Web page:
The mailing of the final Oscar ballots this week signals the final stage of what has been the most volatile and tumultuous Oscar race in years. Between the snubs and the snark (that Anne Hathaway spoof has topped 500,000 hits), this year’s races rival for drama Frank Fane’s ruthless pursuit of Best Actor in The Oscar. At this late date, several races are still very much up for grabs. Let’s go to the Gold Linings Playbook to see how the major Oscar categories are shaping up this week.
In this corner, Hollywood Elsewhere’s Jeff Wells, who, reveling in Lincoln's dwindling Best Picture prospects, called out “all the Gurus of Gold, and Gold Derby prognosticators who stuck with Lincoln all through December and especially January,” before dismissing the picture (and its 12 nominations) as “a grandfather clock of a movie.” And in the opposing corner we have Awards Daily’s Sasha Stone and Entertainment Weekly’s Thom Geier, Lincoln’s staunchest defenders, railing against those who would question its Oscar cred.
Stone calls Lincoln Spielberg’s “meditative masterpiece,” and, rather than switch to Argo, resolves to “adhere to the stats in the face of confusion,” while Geier, during a podcast with GD’s Tom O’Neil, reasoned:
"I find it hard to imagine that when you're filling out a ballot with 26 categories, the only thing you're checking off is Argo for Best Picture. It's possible that it could pick up some technical awards. It might pick up adapted screenplay over Lincoln. It could get editing. But it's kind of hard for me to imagine an Argo sweep, which is what you tend to get with a Best Picture winner." (Except in the case of Crash, O’Neil countered).
The latest broadside against Lincoln came this week, from of all places, Connecticut. Congressman Joe Courtney, in an open letter to Spielberg that instantly went viral, hit the meticulously mounted film where it hurts: Its historical accuracy. In the film’s climactic roll call, two of three Connecticut’s representatives vote against abolishing slavery. Historical records prove otherwise and Courtney cried foul:
“In many movies, including your own E.T. and Gremlins, for example, suspending disbelief is part of the cinematic experience and is critical to enjoying the film. But in a movie based on significant real-life events—particularly a movie about a seminal moment in American history so closely associated with Doris Kearns Goodwin and her book, Team of Rivals—accuracy is paramount. I understand that artistic license will be taken and that some facts may be blurred to make a story more compelling on the big screen, but placing the State of Connecticut on the wrong side of the historic and divisive fight over slavery is a distortion of easily verifiable facts and an inaccuracy that should be acknowledged, and if possible, corrected before Lincoln is released on DVD”
And then there’s Argo. Ben Affleck’s triumph last weekend at the Directors Guild Awards sealed the deal on this scrappy film’s frontrunner status. Those not onboard the Argo bandwagon have pointed out that in 80 years only one film--Driving Miss Daisy-won Best Picture without receiving a Best Director nomination.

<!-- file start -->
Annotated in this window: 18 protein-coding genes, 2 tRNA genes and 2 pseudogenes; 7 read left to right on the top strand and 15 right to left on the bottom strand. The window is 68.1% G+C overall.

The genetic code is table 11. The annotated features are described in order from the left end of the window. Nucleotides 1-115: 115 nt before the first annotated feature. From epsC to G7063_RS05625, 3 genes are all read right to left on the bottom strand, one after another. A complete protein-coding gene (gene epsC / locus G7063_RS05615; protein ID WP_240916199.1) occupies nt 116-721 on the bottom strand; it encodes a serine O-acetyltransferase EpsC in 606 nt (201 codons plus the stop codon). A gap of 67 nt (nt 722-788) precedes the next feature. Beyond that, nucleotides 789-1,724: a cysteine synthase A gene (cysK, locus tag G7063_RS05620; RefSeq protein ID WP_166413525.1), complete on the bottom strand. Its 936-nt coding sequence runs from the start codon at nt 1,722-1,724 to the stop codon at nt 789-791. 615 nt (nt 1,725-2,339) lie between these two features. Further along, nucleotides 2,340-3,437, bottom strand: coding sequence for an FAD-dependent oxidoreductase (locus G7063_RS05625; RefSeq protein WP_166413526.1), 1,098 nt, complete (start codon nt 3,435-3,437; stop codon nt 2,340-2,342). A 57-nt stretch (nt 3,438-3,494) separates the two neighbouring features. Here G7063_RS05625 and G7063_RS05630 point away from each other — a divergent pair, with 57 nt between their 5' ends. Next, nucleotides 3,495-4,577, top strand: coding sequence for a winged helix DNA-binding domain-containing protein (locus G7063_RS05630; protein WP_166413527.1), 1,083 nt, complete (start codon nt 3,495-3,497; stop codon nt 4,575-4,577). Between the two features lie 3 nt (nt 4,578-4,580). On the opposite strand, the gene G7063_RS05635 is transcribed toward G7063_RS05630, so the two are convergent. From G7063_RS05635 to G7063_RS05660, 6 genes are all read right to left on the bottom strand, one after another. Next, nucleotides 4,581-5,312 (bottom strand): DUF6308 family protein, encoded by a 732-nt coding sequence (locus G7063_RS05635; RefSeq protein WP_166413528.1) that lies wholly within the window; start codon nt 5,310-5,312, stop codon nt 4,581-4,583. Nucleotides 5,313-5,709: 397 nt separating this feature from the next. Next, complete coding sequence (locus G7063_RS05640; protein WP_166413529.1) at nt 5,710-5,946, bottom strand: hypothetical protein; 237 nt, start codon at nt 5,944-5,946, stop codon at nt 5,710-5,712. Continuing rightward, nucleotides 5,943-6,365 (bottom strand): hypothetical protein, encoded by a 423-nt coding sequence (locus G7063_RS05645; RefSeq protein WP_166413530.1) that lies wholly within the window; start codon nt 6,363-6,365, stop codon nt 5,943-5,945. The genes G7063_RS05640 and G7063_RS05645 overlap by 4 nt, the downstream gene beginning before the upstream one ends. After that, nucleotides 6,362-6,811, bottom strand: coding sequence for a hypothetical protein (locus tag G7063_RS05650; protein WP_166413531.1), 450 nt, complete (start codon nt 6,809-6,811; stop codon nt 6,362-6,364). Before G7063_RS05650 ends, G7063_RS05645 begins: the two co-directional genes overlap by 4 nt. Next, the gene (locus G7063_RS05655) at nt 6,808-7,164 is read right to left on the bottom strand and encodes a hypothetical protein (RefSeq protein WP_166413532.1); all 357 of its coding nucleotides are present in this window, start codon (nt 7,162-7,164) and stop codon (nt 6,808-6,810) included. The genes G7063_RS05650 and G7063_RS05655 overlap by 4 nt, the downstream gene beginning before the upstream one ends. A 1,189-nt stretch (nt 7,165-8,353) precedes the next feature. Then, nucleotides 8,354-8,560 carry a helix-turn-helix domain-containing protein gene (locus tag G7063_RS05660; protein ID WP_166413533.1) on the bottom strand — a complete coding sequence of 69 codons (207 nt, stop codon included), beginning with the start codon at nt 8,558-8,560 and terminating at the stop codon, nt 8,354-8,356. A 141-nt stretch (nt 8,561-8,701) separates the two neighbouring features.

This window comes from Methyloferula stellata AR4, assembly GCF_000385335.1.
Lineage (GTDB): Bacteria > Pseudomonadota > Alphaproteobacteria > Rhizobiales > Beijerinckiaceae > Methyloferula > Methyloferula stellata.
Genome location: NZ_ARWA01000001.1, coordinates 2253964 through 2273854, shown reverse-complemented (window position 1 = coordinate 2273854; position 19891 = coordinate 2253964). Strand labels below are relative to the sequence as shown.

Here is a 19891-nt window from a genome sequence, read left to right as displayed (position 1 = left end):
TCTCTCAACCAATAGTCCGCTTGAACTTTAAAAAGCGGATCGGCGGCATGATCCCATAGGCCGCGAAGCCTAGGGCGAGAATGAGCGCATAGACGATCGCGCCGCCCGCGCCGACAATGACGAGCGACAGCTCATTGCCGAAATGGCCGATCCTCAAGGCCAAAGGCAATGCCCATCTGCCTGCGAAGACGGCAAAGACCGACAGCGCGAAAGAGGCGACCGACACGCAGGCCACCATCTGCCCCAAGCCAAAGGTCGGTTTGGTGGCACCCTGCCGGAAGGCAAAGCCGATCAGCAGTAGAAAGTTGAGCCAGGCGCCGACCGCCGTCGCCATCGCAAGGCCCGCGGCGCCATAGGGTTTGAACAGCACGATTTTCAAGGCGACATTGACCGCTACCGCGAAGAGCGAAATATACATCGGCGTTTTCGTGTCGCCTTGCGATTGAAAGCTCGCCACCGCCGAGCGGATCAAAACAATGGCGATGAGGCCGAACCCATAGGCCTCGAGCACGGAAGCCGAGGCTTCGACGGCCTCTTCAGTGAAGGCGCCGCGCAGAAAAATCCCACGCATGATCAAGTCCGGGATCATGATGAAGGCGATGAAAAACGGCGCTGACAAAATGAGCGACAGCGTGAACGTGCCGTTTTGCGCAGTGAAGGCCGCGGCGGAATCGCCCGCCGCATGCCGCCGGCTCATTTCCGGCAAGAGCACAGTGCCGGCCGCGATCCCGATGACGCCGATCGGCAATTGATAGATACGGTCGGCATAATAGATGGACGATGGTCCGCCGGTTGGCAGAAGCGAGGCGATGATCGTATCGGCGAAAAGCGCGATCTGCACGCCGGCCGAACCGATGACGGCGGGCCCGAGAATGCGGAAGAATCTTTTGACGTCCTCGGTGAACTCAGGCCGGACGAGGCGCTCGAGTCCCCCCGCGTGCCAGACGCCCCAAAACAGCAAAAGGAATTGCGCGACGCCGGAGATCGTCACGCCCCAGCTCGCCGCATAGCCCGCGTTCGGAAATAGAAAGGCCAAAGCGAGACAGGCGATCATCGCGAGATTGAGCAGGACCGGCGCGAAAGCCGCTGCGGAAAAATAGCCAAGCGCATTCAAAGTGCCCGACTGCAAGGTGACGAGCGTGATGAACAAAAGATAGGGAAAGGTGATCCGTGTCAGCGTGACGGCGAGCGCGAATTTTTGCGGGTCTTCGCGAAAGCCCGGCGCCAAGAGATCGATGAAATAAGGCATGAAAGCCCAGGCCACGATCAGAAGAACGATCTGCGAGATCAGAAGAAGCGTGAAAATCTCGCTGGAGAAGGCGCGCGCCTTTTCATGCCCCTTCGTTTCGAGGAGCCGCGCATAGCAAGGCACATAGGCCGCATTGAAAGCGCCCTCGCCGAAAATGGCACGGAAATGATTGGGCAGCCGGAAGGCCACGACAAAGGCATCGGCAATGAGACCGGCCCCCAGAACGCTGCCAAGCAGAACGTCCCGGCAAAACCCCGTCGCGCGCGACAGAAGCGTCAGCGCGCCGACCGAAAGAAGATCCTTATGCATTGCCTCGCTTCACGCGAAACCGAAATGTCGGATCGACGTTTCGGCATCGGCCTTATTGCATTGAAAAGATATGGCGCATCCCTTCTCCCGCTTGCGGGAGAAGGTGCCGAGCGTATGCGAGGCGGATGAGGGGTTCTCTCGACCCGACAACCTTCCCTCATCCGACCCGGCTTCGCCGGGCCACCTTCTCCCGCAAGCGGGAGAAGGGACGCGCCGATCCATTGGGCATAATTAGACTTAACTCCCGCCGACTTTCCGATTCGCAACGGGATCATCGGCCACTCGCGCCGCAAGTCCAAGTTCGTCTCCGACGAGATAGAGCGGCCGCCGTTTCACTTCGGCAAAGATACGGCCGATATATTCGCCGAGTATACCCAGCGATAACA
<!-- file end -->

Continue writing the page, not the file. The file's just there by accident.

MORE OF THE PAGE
But this week, a new narrative emerged: the spectre of Ron Howard’s Apollo 13. Like Argo, Apollo 13 rocketed through the awards season. It won the Producers Guild Award, the Director’s Guild Award (without a corresponding Best Director Oscar nomination), and an ensemble honor from the Screen Actors Guild. And then on Oscar night, it lost to Braveheart.
Glenn Whipp, in The Los Angeles Times, offered a reality check to supporters of the other eight Best Picture nominees:
“…the Argo opposition's last-gasp hope — that Oscar voters will look at all this awards-season love and somehow wearily decide that enough is enough — is patently absurd. People in Hollywood, like moviegoers in general, genuinely like this movie. And with a preferential system that rewards films that voters rank near the top of their ballot, passion counts and polarity dooms.”
In other words, proclaims Huffington Post’s Michael Hogan on his “For Your Consideration” blog, “Caveats here for the cliches "nobody knows anything" and "it's not over 'til it's over," but: we know something, and it's that the Best Picture race is over.”
4. Life of Pi
So where does that leave the Best Director race? Only six times since 1949 when it was first presented has the DGA Award not anticipated the Best Director Oscar-winner. This year’s Oscar slate does not include Kathryn Bigelow, Tom Hooper, or Ben Affleck. Affleck’s snub would seem to be Steven Spielberg‘s gain. Lincoln, its Connecticut gaffe notwithstanding, has the most Oscar nominations, three of its cast members are up for the major acting honors, and it’s Spielberg.
His closest competition, according to pundits, is Life of Pi director Ang Lee. Gold Derby’s Tariq Khan this week counted down five reasons why Lee could pull an upset. Some are subjective (“He really does deserve it,” “The Academy may enjoy seeing a surprise here”), others more provocative (“He may get the most support from the tech branches”).
And what of Michael Haneke, whose Amour, Stone notes, may be pulling a Polanski with a film that, that like The Pianist is catching fire at the last minute? Variety’s Bob Verini this week summed up the situation succinctly: “The Oscar race is up for grabs for sure.”
1.Steven Spielberg (Lincoln)
2. Ang Lee (Life of Pi)
3. David O. Russell (Silver Linings Playbook)
4. Michael Haneke (Amour)
5. Benh Zeitlin (Beasts of the Southern Wild)